Thus ends the beautiful prologue of the Holy Rule of St. Benedict:
Therefore, we intend to establish a school for the Lord’s service. In drawing up its regulations, we hope to set down nothing harsh, nothing burdensome. The good of all concerned, however, may prompt us to a little strictness in order to amend faults and to safeguard love. Do not be daunted immediately by fear and run away from the road that leads to salvation. It is bound to be narrow at the outset. But as we progress in this way of life and in faith, we shall run on the path of God’s commandments, our hearts overflowing with the inexpressible delight of love. Never swerving from his instructions, then, but faithfully observing his teaching in the monastery until death, we shall through patience share in the sufferings of Christ that we may deserve also to share in his kingdom. Amen.
St. Benedict of Nursia, whose feast day we celebrate on July 11th, is one of the patrons of Europe, a patron – along with St. Joseph – of good deaths and (again like Joseph, the “Terror of Demons”) those under spiritual attack.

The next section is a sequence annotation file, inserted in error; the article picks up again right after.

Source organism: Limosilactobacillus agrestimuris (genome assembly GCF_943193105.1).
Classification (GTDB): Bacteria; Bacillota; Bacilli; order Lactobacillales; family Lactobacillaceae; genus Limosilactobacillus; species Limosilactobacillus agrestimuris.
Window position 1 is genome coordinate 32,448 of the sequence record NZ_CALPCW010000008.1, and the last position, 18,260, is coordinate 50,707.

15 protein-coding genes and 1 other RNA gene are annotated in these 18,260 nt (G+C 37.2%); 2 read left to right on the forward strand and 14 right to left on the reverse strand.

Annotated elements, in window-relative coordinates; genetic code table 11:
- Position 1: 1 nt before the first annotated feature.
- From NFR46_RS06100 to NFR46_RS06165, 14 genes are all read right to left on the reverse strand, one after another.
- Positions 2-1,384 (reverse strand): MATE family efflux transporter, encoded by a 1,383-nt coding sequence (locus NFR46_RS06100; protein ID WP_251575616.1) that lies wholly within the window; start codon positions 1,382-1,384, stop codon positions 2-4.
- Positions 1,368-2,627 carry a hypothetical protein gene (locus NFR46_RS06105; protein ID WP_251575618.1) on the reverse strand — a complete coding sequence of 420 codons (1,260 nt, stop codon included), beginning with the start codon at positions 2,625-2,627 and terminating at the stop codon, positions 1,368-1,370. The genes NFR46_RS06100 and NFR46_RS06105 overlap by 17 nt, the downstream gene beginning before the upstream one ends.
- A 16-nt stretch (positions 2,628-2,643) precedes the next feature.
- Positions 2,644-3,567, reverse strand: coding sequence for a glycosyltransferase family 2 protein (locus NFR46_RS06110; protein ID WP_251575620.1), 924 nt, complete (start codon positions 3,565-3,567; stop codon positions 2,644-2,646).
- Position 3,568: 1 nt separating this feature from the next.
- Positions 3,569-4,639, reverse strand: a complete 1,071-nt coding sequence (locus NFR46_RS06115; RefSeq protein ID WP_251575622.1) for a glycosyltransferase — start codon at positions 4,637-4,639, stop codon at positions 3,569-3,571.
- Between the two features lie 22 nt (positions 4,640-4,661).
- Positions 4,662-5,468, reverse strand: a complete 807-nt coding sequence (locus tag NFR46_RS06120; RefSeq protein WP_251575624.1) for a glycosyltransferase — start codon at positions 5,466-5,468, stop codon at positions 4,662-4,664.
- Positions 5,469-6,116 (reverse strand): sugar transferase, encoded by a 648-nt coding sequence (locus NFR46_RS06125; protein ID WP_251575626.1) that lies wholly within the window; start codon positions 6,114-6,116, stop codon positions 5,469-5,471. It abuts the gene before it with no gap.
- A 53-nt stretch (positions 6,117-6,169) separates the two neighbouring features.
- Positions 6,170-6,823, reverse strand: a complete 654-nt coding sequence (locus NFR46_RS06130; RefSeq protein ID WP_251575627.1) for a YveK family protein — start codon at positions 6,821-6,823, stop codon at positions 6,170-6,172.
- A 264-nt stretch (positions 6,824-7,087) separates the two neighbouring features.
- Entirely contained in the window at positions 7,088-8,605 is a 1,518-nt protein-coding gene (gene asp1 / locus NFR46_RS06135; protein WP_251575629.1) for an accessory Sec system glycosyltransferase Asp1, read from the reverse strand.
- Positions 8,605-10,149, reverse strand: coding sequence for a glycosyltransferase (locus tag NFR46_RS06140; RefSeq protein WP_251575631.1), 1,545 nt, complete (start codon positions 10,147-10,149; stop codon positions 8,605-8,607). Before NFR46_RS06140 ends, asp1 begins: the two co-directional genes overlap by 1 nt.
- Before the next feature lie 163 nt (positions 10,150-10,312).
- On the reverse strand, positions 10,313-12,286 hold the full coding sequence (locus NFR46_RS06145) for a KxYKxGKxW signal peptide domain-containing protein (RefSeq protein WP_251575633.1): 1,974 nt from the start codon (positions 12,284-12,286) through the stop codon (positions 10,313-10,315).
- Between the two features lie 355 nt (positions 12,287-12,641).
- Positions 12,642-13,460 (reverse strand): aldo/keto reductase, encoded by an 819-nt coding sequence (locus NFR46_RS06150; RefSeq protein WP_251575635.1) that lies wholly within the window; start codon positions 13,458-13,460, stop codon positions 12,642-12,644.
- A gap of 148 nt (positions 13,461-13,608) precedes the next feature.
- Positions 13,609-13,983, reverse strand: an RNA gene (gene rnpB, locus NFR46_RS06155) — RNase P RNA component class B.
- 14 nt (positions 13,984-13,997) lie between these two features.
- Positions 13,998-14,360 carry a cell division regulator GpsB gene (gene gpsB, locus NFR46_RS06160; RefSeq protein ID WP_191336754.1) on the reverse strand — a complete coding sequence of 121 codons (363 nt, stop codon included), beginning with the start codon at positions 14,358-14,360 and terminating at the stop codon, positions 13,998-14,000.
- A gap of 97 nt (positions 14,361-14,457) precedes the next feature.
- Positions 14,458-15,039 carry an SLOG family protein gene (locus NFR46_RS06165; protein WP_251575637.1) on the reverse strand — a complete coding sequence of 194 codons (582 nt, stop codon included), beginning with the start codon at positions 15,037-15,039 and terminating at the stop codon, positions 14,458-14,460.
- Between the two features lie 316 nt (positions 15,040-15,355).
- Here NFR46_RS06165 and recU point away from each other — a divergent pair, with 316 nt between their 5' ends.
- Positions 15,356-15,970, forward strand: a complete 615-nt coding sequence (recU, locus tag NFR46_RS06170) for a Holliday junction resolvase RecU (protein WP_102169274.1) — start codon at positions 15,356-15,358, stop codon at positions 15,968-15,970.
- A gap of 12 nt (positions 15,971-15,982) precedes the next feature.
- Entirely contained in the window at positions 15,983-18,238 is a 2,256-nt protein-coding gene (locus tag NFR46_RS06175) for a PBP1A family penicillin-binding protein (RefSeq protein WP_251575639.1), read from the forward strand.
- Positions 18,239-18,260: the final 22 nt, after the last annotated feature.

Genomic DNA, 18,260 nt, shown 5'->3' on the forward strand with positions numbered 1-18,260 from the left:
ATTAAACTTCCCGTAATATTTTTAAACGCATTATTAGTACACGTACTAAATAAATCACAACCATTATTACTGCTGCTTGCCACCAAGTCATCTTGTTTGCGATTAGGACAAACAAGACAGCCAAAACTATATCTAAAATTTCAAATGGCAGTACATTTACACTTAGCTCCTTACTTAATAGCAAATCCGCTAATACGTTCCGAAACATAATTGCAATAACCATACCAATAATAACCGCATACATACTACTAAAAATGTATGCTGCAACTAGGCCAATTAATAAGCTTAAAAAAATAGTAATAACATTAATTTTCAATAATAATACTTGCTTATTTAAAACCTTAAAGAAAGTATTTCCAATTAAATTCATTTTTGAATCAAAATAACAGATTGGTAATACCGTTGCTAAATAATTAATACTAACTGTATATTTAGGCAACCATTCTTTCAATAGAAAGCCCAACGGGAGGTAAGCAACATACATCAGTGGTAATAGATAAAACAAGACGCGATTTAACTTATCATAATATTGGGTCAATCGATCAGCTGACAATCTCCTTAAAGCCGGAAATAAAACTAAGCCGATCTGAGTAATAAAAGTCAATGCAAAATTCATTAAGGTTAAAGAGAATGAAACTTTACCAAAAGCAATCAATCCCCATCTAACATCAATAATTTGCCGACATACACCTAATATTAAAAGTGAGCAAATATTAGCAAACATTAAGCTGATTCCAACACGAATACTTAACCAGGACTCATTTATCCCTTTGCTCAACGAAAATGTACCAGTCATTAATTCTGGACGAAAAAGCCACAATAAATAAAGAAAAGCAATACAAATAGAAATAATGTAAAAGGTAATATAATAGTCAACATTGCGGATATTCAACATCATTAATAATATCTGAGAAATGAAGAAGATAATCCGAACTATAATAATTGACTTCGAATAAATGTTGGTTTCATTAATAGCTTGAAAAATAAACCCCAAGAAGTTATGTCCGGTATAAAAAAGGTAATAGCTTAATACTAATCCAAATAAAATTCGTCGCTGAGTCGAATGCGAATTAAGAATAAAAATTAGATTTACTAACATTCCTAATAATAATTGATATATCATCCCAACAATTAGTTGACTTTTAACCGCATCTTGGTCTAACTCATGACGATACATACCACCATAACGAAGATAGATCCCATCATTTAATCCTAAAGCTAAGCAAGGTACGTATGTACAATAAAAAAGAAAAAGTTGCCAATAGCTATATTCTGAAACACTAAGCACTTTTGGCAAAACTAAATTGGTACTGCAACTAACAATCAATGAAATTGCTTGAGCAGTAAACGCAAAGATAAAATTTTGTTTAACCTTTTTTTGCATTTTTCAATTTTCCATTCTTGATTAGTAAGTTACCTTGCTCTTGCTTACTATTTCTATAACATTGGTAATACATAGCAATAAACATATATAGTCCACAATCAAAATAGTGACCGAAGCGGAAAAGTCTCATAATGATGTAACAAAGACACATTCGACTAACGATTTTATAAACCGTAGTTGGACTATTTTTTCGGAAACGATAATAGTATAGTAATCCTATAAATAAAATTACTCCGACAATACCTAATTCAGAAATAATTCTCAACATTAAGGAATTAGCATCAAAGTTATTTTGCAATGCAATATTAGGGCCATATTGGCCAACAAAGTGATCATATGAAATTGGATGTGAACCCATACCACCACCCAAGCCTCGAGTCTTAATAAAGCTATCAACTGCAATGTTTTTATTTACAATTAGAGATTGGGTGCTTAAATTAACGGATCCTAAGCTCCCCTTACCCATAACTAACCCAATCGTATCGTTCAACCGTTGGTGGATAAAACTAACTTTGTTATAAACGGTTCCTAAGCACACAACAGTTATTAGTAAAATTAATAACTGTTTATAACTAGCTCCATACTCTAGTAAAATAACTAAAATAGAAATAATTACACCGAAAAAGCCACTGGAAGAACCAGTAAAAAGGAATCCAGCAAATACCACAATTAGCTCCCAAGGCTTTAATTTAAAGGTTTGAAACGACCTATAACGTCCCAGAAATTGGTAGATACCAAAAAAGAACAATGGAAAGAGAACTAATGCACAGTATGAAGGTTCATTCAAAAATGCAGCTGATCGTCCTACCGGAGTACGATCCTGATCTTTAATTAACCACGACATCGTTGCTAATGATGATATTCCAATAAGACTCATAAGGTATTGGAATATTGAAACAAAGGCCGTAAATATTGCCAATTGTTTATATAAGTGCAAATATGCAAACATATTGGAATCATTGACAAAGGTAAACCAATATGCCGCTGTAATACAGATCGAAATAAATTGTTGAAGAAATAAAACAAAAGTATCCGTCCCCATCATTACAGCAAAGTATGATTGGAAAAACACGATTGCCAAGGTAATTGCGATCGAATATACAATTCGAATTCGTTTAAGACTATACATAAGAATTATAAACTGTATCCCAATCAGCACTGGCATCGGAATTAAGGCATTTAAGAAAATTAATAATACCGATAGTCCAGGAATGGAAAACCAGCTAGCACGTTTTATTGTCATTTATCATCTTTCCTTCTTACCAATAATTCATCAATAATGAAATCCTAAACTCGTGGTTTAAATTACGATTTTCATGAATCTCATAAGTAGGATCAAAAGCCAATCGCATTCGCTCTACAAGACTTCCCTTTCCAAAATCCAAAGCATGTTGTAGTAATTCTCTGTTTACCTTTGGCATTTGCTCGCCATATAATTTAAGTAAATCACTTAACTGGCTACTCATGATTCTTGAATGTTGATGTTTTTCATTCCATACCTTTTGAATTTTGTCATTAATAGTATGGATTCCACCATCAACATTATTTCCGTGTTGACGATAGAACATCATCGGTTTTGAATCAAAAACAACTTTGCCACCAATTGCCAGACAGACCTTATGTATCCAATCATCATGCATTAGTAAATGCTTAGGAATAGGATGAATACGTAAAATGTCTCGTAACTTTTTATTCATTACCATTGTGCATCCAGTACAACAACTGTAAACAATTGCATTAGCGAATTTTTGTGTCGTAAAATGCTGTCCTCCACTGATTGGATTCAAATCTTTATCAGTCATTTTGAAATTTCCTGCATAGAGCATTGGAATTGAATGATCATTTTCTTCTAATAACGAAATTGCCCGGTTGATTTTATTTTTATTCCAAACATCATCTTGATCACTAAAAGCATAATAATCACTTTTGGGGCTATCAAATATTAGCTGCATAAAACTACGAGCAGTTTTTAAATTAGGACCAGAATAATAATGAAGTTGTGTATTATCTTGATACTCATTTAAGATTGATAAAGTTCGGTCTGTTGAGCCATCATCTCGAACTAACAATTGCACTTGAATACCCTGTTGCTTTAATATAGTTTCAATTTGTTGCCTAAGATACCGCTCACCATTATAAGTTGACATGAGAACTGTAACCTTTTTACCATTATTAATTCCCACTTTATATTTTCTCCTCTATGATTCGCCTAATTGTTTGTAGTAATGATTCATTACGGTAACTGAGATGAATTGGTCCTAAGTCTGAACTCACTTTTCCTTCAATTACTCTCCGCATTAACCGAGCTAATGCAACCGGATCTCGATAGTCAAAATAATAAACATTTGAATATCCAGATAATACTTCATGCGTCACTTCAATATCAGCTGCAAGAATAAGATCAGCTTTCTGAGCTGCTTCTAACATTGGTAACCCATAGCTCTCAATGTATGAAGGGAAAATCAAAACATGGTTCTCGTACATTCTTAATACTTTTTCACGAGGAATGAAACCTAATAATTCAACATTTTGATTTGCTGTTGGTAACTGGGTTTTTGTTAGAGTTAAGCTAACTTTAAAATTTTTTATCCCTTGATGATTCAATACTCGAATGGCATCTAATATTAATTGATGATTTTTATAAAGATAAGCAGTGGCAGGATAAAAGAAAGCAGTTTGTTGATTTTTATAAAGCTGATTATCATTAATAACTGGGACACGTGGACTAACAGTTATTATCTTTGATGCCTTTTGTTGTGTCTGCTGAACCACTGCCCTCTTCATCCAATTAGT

Most remember Benedict today as the Father of Western Monasticism, whose ancient Rule, come down to us from around 516, remains so relevant to us and our times that even secular organizations reference it when designing their leadership training programs.
In September of this year it will be 18 years since I become a fully-professed Oblate in the Order of St. Benedict. (Put simply, an oblate is a lay person who lives according to the rule of a religious institute.) My duties as a Benedictine oblate include making a continual study of the Rule. This is something I sometimes (more often than I care to admit) lapse in doing, putting aside all of that Christian wisdom for the sake of spending time with Dickens or Austen or Pratchett. I make the excuse that when you read and write Catholic content day in and day out, “something’s got to give.”
Benedict, of course, anticipated that reasoning by some 1500 years, writing in Chapter 22:8 of the Rule, “… the sleepy like to make excuse.” The argument could certainly be made that when you push aside scripture, or devotional reading, or instructional works like the Rule, you’ve chosen to become spiritually “sleepy,” and thus inattentive.